Inspections, Compliance, Enforcement, and Criminal Investigations
Formatech Inc. 2/10/11
Department of Health and Human Services
|Public Health Service|
Food and Drug Administration
One Montvale Avenue
VIA UPS Next Day Air
February 10, 2011
Ms. Indu S. Javeri
Chief Executive Officer
200 Bullfinch Drive
Andover, MA 01810
Dear Ms. Javeri:
During our August 25, 2010 to October 15, 2010 inspection of your clinical supply manufacturing facility, Formatech, Inc., located at 200 Bullfinch Drive, Andover, Massachusetts, investigators from the Food and Drug Administration (FDA) identified significant violations of Current Good Manufacturing Practice (CGMP) regulations for Finished Pharmaceuticals, Title 21, Code of Federal Regulations, Parts 210 and 211. These violations cause your drug products to be adulterated within the meaning of section 501(a)(2)(B) of the Federal Food, Drug, and Cosmetic Act (the Act) [21 U.S.C. § 351(a)(2)(B)] in that the methods used in, or the facilities or controls used for, their manufacture, processing, packing, or holding do not conform to, or are not operated or administered in conformity with, CGMP.
We have reviewed your firm’s response of November 3, 2010, and note that it lacks sufficient corrective actions.
Specific violations observed during the inspection include, but are not limited, to the following:
1. Your firm has not thoroughly investigated the failure of a batch or any of its components to meet its specifications whether or not the batch has already been distributed [21 C.F.R. § 211.192]. For example,
a) Your firm has routinely failed to thoroughly investigate and identify root causes when environmental monitoring data exceeds the action limit.
In your response, your firm states that you have hired a consultant to assess the environmental data and subsequently, repaired the facility. Your response, however, is inadequate because your firm failed to investigate adequacy of your disinfectant procedures, frequencies, and preparation as part of your investigation for environmental samples that exceeded action levels in the critical and supporting clean areas. For example, your firm’s disinfection program included insufficient use of sporicidal agents. It is essential that environmental control is continually maintained throughout your aseptic processing facility.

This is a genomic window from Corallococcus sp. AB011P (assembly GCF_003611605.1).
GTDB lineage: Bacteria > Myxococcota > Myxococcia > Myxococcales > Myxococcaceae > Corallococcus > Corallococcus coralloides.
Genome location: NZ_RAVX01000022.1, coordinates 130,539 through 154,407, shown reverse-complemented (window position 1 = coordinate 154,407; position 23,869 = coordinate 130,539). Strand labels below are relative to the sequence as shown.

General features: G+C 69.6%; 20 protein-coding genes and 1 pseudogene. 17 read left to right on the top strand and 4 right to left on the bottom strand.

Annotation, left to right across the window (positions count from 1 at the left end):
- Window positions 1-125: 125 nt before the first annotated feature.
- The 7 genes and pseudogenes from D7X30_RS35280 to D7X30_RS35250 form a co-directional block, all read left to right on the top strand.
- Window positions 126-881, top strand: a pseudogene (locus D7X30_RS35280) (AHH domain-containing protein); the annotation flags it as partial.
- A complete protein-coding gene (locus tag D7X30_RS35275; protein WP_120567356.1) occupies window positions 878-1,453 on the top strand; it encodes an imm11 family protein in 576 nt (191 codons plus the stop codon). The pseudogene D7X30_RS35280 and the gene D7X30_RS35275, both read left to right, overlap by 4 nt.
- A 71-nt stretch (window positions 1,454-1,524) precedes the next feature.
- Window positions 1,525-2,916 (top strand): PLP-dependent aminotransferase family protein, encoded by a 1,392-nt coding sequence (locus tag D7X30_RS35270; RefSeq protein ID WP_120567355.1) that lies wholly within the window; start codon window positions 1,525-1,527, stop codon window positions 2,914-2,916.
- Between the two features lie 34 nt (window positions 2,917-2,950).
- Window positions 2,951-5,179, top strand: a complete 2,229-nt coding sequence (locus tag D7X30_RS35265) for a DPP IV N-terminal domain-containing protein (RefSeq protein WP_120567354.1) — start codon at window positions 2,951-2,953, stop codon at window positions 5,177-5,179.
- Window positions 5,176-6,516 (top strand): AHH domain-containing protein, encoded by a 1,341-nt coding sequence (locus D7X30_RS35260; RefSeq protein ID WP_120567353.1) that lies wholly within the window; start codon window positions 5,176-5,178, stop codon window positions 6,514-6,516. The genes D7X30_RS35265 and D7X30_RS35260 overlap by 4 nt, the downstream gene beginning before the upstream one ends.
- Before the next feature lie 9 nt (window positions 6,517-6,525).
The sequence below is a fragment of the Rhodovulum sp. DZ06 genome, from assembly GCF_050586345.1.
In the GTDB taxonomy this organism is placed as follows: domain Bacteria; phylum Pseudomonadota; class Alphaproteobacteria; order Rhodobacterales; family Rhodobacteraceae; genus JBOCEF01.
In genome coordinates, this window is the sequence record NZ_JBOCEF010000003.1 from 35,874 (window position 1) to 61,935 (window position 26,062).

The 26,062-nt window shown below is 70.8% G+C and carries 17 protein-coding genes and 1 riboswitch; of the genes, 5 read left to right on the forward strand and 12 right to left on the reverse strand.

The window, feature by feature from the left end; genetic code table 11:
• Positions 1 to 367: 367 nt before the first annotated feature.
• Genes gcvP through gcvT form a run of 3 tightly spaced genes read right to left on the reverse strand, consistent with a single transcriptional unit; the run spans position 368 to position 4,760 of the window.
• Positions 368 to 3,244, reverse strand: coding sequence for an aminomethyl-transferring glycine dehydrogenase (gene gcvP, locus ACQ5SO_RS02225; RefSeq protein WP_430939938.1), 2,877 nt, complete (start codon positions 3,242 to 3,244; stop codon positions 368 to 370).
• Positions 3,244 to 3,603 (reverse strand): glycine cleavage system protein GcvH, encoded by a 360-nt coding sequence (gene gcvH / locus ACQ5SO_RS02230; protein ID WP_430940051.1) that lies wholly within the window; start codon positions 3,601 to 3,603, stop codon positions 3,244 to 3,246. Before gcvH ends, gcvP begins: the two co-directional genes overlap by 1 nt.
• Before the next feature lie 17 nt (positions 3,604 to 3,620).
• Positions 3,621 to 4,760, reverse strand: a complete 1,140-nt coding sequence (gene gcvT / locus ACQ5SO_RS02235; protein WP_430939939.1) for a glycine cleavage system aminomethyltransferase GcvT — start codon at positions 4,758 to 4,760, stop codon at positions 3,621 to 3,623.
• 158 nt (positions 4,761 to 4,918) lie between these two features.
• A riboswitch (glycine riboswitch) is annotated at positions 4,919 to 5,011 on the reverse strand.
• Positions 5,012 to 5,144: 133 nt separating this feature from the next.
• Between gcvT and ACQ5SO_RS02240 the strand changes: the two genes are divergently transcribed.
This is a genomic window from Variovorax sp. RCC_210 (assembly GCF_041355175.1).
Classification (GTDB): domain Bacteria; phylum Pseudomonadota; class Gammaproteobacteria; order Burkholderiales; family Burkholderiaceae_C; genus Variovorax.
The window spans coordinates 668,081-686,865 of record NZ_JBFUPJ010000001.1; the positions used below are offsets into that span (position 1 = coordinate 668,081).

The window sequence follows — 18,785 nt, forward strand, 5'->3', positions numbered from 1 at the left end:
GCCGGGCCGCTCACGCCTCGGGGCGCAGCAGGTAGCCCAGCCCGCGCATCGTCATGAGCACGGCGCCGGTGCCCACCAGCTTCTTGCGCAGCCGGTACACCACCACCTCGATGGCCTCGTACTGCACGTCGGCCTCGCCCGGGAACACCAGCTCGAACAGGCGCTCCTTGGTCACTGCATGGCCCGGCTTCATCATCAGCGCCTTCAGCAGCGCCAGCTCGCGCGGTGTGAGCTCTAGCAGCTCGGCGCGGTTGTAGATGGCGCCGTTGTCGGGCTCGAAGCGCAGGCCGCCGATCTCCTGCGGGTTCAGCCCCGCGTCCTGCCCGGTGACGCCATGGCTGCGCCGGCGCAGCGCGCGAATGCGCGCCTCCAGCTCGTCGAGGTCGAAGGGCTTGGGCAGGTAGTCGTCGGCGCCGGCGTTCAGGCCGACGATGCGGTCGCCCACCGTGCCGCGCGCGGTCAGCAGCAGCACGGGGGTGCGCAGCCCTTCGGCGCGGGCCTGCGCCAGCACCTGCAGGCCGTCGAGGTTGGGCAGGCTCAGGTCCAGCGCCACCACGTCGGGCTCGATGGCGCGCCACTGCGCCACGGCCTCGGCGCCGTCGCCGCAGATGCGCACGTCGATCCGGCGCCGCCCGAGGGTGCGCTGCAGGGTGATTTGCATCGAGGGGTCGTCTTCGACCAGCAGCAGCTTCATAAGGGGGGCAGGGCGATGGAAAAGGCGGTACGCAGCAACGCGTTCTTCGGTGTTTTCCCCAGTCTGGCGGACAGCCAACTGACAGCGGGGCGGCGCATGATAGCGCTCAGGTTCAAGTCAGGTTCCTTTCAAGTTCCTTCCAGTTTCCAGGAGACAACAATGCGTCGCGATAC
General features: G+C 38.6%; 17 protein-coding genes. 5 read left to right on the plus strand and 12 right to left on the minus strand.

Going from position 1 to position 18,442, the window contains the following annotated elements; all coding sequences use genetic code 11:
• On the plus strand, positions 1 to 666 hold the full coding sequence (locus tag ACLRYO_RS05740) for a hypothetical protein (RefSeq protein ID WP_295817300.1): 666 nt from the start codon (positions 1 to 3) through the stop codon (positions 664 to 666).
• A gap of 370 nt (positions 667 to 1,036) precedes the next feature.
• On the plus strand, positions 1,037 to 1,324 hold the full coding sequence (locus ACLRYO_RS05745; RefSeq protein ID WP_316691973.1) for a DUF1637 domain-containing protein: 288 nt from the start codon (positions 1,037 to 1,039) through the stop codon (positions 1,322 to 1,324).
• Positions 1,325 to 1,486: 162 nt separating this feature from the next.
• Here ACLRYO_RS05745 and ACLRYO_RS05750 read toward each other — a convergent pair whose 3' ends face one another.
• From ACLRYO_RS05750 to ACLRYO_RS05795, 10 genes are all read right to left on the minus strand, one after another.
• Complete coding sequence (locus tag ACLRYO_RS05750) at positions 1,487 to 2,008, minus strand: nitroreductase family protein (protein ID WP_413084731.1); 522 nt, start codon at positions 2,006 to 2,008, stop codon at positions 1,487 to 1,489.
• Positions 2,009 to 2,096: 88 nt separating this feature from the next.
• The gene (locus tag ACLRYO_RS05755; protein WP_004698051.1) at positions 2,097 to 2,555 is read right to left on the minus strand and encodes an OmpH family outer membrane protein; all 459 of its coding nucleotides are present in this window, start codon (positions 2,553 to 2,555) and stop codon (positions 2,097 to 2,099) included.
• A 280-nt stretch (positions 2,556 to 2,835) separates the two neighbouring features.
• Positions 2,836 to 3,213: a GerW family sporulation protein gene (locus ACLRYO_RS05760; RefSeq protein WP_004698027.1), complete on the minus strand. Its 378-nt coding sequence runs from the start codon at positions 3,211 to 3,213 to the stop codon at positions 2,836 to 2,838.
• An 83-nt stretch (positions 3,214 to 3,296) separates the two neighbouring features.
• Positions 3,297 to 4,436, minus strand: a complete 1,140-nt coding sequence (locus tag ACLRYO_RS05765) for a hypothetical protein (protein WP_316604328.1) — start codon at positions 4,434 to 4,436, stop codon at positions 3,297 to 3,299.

Furthermore, we evaluated your environmental data from 2008 to 2010 and are concerned with the lack of comprehensive investigations when mold and bacteria were identified in your aseptic filling facility that exceeded action levels. Your aseptic process relies on manual manipulations and interventions where personnel are in close proximity to open product, and poor environmental control poses a significant risk of contamination.
Your risk assessment for microbial and particulate contamination of products produced at your facility failed to properly evaluate excursions associated with the filling room area adjacent to the lyophilizer in which vials are manually transferred from the filling line to the lyophilizer. Furthermore, your assessment did not provide a plan of action to effectively investigate future environmental excursions.
b) Your firm has failed to thoroughly investigate the cause of repeated leaks of heat transfer fluid around shelf 3 in your lyophilizer and its impact on product.
In your response, your firm states that you will develop methods to detect the transfer fluid in product and evaluate the medical risk of the transfer fluid. Your response, however, is inadequate because your proposal only relies on the detection of heat transfer fluid. Your proposal fails to take corrective actions that ensure the source of the leak (e.g., tubing) is addressed and whether engineering measures will be taken to prevent the leak from occurring in the future. Furthermore, your firm has failed to adequately identify all impacted lots.